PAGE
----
July 2004 | EPI Book
Education and Economic Development
Table of Contents | | Executive Summary | Introduction
Table of contents
CHAPTER 1: What Is Economic Development?
CHAPTER 2: Why Investment in Education Matters
Does education contribute to economic development?
Education and earnings
Education spending and the quality of growth
The social costs of inadequate educational and workforce preparation opportunities
CHAPTER 3: Investing in what works
Why does investing in pre-K matter to economic development?
Primary and secondary education
CHAPTER 4: How to invest more in people
Reforming school finance
Why business incentive programs must be reformed
The need to modernize state revenue systems
CHAPTER 5: Attaining the prerequisites for a high-wage, high-performance economy
Developing a lifelong learning system
Creating a high-quality revenue system
Titles of particular interest to educators from EPI
Strong economies compete on the basis of high value, not solely low cost. Yet in the United States, growing economic disparity hinders the nation’s ability to provide the high-value-added products and services necessary to compete in a global marketplace. The economic problems associated with unequal growth – stagnant wage growth and depressed market demand – in turn exacerbate social problems, such as crime, drug abuse, gangs, reliance on transfer payments, and family break-ups.
The most forward-thinking approach to solving these problems and increasing competitiveness is to equip today’s and tomorrow’s citizens with the skills and attitudes for economic and civic success in an increasingly knowledge-based economy. Yet education funding has been losing ground over the past several years, at a time when the knowl-edge-based economy demands an increasingly higher set of skills and when growing numbers of public school students are minorities or new immigrants.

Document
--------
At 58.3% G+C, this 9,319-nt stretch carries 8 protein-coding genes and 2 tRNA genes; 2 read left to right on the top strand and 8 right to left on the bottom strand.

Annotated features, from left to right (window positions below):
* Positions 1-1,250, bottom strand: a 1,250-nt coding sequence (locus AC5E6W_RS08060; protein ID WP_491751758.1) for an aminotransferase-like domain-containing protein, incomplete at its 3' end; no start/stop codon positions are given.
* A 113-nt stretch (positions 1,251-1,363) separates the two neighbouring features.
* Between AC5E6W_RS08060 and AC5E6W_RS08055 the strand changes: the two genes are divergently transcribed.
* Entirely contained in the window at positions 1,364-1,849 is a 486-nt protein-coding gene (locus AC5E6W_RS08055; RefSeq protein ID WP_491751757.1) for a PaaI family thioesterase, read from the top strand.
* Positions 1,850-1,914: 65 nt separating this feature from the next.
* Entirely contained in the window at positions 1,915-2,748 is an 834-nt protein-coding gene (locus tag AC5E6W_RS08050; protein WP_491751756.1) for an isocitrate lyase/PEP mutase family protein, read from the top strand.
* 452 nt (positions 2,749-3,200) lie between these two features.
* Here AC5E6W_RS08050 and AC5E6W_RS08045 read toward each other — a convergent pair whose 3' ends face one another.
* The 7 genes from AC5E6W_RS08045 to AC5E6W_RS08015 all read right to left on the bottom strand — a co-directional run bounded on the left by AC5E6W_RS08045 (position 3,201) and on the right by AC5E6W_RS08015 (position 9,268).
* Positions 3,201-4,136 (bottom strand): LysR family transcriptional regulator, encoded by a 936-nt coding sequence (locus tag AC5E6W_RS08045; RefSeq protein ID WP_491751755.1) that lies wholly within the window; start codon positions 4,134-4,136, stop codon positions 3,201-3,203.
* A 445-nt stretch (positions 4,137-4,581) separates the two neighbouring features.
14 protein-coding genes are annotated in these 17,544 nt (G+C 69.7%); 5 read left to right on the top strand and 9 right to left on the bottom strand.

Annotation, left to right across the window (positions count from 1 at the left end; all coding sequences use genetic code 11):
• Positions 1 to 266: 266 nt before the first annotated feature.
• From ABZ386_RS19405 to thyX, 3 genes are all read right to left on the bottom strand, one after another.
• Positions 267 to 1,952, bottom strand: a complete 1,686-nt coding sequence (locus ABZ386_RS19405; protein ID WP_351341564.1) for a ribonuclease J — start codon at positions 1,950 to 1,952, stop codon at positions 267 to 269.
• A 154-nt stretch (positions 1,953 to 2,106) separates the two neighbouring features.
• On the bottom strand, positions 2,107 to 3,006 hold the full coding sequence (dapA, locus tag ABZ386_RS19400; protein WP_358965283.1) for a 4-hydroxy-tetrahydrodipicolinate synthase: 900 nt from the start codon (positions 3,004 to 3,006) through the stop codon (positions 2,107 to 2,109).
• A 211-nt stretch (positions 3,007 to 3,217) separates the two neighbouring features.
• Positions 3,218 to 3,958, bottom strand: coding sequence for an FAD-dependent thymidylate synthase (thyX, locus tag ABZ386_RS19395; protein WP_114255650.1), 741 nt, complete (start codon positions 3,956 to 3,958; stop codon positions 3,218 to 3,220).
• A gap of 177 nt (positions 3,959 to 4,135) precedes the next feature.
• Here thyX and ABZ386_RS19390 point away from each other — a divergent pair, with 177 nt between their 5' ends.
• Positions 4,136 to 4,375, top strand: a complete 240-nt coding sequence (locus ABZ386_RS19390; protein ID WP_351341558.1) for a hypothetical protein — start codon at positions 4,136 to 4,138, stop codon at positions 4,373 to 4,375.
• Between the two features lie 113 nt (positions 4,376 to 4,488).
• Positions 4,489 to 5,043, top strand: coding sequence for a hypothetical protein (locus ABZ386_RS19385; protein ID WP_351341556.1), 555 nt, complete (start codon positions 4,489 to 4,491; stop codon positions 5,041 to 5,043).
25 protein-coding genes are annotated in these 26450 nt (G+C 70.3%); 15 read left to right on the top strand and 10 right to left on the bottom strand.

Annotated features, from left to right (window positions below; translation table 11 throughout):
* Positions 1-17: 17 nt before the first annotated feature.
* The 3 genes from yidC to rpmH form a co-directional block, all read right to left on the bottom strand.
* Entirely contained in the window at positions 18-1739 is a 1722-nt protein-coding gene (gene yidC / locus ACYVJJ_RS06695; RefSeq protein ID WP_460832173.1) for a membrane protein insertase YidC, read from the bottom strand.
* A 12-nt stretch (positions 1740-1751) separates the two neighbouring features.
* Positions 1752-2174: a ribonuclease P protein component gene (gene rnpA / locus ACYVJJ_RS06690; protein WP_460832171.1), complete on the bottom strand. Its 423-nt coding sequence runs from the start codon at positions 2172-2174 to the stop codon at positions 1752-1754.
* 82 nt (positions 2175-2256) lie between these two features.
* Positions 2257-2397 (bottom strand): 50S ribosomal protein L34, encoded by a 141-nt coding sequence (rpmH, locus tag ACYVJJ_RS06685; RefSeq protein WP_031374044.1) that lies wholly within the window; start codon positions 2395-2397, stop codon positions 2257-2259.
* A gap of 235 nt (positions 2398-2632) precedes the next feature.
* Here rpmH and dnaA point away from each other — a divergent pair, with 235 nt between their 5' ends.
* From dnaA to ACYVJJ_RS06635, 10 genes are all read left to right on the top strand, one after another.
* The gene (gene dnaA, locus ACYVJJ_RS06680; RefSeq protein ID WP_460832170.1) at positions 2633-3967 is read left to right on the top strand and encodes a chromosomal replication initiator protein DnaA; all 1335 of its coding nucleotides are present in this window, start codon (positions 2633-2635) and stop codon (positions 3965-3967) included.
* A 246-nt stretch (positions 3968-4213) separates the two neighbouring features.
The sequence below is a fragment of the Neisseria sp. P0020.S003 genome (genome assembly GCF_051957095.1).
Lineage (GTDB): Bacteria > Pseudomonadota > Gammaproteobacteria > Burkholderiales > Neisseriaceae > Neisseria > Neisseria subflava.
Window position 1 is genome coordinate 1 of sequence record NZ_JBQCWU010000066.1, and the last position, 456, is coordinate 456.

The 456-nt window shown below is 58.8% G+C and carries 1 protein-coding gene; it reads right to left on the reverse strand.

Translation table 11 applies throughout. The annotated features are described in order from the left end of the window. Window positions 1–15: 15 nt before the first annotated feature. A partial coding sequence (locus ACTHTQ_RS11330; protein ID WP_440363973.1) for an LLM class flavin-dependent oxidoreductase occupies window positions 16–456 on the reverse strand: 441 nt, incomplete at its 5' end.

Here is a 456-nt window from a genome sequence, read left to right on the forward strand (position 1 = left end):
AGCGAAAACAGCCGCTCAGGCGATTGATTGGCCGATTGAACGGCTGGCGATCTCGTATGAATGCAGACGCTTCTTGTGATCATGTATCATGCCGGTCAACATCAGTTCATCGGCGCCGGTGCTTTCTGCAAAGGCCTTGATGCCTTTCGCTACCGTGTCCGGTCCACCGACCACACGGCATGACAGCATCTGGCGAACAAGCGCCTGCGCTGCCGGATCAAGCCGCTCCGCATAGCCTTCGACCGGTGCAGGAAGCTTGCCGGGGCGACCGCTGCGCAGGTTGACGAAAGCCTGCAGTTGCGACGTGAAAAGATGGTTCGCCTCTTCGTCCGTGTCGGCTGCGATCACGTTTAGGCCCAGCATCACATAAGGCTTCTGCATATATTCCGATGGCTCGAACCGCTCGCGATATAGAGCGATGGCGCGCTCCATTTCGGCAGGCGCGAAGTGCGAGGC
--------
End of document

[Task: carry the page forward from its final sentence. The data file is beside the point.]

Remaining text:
A compelling body of research links primary and secondary education to economic development and growth. This research recognizes people as a type of economic asset – “human capital” – and shows that increased investment in health, skills, and knowledge provides future returns to the economy through increases in labor productivity. Education increases workers’ average earnings and productivity, and it also reduces the incidence of social problems such as drug abuse, crime, welfare dependency, and lack of access to medical care, all of which can weigh heavily on the economy.
Research confirms the value of investing in educational programs, curricula, technologies, skills, and infrastructure, particularly in the areas of:
Pre-school. Longitudinal studies calculate a significant return on investment for preschool education as well as net public-dollar savings due to the decreased likelihood for preschool participants to repeat grades, require remedial education, be incarcerated for crimes, and become dependent on welfare. Many states are moving toward offering subsidized preschool, particularly for at-risk children, but funding these programs remains a challenge.